Yesterday I held a paperback of Expressive Processing in my hand for the first time.
(This takes its price down to around $13 at places like Amazon.) I’ve also learned a number of interesting things about the book since it was published — learning more about what others think of it, of course, and also more about how the research and thinking behind the book is influencing my own work as a digital media creator. I wrote about the creation-focused set of lessons last month, in a post called Humanities-Based Game Design.
The set of lessons about how others see the book come mostly from reading reviews. A number have been published since my last post on Expressive Processing reviews. In the rest of this post I’ll post my favorite excerpts from reviews (including those behind paywalls) and then offer some thoughts.
While scholars of new media will no doubt find Wardrip-Fruin’s discussion useful, one goal of the text is to reach beyond the relatively small conversations of software studies (an emerging strand of new media scholarship) and digital fictions. Within this broader project, we might locate a promising expansion of the various political projects of open source and free software.
— James J. Brown Jr., from “Open Process Software” in Criticism (an unofficial-looking version is online). This essay looks toward Expressive Processing‘s call for more people to be able to think critically about software operations, and its observations of how some software itself can help develop our understanding of software processes, situating EP relative the goals of the free and open source software movements.
There truly is treasure buried in this land of geekdom, and not just a few nuggets, but enough to lay the foundation of an entirely new scholarly approach for the digital humanities…. If Manovich drew the map, Wardrip-Fruin has opened the mine, and what may be extracted will benefit not only those working in digital humanities or new media but scholars across the curriculum.
— Doug Reside, from a review in Digital Humanities Quarterly (open access!) which also focuses on the issues of understanding software, taking up particularly the question of what kinds of literacies are needed for interpretation and project guidance in the digital humanities.
I believe that the groundbreaking approach this book offers will help humanists and computer scientists alike discover the potential of computational processes and digital media for the advancement of digital humanities. An invitation to embark in this fascinating journey is what Wardrip-Fruin accomplishes with Expressive Processing.
— Carlos Monroy, from a review in Literary and Linguistic Computing which is unfortunately behind a paywall. It is interestingly one that comes from a computer science direction, though written by someone currently working in digital humanities.
In Wardrip-Fruin’s Expressive Processing, the field of “interactive entertainment” comes of age; its theories and methods are native to its medium, rather than borrowed from literature, film, or history…. He provides, then, a way to analyze this new kind of authorship that takes into account the scripting of dynamic and interactive processes.
— Annette Vee, from a thoughtful review essay about EP and Ian Bogost’s Persuasive Games titled “Procedural Rhetoric and Expression” for the composition theory journal JAC. Unfortunately, I don’t think it’s available except by getting a physical copy of the journal or doing a search through pay-access databases.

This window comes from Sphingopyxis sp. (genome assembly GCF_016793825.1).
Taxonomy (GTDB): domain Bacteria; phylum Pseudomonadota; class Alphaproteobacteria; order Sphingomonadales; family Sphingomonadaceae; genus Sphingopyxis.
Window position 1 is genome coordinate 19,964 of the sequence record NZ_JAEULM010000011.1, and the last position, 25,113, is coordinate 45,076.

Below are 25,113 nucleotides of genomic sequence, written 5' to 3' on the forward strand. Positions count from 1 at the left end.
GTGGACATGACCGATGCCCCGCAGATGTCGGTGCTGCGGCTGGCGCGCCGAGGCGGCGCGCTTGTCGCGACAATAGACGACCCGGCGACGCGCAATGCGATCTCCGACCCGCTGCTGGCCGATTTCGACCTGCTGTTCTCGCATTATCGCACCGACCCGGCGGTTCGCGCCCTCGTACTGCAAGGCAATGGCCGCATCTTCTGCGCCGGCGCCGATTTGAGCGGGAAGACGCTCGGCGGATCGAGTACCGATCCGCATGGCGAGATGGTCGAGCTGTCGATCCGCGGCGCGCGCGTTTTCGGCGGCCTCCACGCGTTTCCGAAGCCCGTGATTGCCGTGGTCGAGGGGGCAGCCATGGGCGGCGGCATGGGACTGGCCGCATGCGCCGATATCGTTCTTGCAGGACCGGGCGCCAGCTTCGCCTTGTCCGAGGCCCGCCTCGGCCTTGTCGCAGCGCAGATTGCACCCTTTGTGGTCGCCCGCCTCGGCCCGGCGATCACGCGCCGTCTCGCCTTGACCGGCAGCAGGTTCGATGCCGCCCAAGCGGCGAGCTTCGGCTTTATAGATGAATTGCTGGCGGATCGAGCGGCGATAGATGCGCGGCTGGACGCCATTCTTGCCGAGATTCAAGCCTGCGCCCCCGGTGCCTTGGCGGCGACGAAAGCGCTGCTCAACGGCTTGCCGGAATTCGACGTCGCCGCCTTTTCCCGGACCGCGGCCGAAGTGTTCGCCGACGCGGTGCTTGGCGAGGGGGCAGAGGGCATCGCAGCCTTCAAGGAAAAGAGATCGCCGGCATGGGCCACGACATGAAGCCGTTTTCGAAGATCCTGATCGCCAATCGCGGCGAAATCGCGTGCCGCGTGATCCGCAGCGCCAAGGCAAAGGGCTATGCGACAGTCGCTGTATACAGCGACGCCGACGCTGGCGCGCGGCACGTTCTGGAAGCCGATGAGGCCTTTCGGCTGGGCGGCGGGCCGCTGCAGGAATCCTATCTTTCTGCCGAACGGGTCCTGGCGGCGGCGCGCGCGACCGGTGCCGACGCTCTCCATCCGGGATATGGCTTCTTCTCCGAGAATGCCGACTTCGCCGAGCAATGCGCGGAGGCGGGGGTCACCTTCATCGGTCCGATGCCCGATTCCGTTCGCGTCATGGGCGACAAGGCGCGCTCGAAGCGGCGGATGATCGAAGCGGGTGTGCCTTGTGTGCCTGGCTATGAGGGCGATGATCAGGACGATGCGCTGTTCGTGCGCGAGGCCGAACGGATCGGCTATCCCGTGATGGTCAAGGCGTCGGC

[Wardrip-Fruin's] wide interests and expertise, ranging from early computer games to artificial intelligence experiments and the most sophisticated electronic literature works, enable him to demonstrate the general value of the notion of expressive processing throughout various cultural and academic fields. As such, this book is the perfect volume to begin the new publication series in software studies. Rather than building the theory for software studies, it works as a model of how to do software studies.
— Raine Koskimaa, from “Reading Processes: Groundwork for Software Studies,” a detailed, thoughtful review in Game Studies (open access!).
Overall, I feel quite lucky to have had reviews in these five academic journals. Even just readership of the reviews has, I’m sure, helped expose more people to aspects of the Expressive Processing project. At the same time, it’s also interesting to note how the attempt to create a book that connected a number of different areas of concern allows for quite different interpretations. For example, some reviews treat the book’s political project as primary, while others explicitly see it as secondary (one actually says Wardrip-Fruin “buries the idea in the center of the book”). Similarly, some treat the theoretical ideas (e.g., the three “effects”) as the primary contributions, while others explicitly treat the theoretical work as secondary to the individual interpretations. Finally, some see the focus on games and digital fictions as unbearably geeky, while others see the book as primarily of interest in the discussions around those topics.
To me it is exciting to reach people who see the book from so many different perspectives. My hope is that I have also succeeded in at least planting seeds that will help grow an interest in other ways of seeing the subfields I hope to connect through Expressive Processing and future work.
About the author: Noah Wardrip-Fruin is an Associate Professor at UC Santa Cruz and the author of Expressive Processing: Digital Fictions, Computer Games, and Software Studies.